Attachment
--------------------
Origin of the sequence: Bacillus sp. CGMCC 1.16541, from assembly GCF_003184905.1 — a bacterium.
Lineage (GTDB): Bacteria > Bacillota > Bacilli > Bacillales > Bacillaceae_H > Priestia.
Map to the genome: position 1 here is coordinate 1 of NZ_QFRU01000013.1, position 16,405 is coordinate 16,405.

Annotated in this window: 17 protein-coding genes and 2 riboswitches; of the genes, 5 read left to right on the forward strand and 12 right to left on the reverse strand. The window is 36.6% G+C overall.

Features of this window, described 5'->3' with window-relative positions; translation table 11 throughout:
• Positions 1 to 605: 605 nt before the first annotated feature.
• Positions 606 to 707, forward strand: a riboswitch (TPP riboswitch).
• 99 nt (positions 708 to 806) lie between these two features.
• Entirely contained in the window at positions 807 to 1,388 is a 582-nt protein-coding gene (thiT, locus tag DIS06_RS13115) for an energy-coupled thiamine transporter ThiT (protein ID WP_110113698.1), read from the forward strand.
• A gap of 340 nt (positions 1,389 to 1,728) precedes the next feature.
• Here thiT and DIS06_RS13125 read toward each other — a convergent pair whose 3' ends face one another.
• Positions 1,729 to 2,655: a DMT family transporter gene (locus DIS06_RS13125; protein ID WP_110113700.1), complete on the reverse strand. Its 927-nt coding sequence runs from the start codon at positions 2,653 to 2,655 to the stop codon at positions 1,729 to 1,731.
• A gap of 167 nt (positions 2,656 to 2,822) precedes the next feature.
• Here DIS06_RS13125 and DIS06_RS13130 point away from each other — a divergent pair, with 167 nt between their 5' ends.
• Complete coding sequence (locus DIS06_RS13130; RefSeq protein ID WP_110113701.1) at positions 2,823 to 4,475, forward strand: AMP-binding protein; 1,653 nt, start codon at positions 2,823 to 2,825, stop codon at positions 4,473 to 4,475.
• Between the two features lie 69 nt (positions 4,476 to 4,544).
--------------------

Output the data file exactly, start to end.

Origin of the sequence: Bacillus sp. CGMCC 1.16541, from assembly GCF_003184905.1 — a bacterium.
Lineage (GTDB): Bacteria > Bacillota > Bacilli > Bacillales > Bacillaceae_H > Priestia.
Map to the genome: position 1 here is coordinate 1 of NZ_QFRU01000013.1, position 16,405 is coordinate 16,405.

Annotated in this window: 17 protein-coding genes and 2 riboswitches; of the genes, 5 read left to right on the forward strand and 12 right to left on the reverse strand. The window is 36.6% G+C overall.

Features of this window, described 5'->3' with window-relative positions; translation table 11 throughout:
• Positions 1 to 605: 605 nt before the first annotated feature.
• Positions 606 to 707, forward strand: a riboswitch (TPP riboswitch).
• 99 nt (positions 708 to 806) lie between these two features.
• Entirely contained in the window at positions 807 to 1,388 is a 582-nt protein-coding gene (thiT, locus tag DIS06_RS13115) for an energy-coupled thiamine transporter ThiT (protein ID WP_110113698.1), read from the forward strand.
• A gap of 340 nt (positions 1,389 to 1,728) precedes the next feature.
• Here thiT and DIS06_RS13125 read toward each other — a convergent pair whose 3' ends face one another.
• Positions 1,729 to 2,655: a DMT family transporter gene (locus DIS06_RS13125; protein ID WP_110113700.1), complete on the reverse strand. Its 927-nt coding sequence runs from the start codon at positions 2,653 to 2,655 to the stop codon at positions 1,729 to 1,731.
• A gap of 167 nt (positions 2,656 to 2,822) precedes the next feature.
• Here DIS06_RS13125 and DIS06_RS13130 point away from each other — a divergent pair, with 167 nt between their 5' ends.
• Complete coding sequence (locus DIS06_RS13130; RefSeq protein ID WP_110113701.1) at positions 2,823 to 4,475, forward strand: AMP-binding protein; 1,653 nt, start codon at positions 2,823 to 2,825, stop codon at positions 4,473 to 4,475.
• Between the two features lie 69 nt (positions 4,476 to 4,544).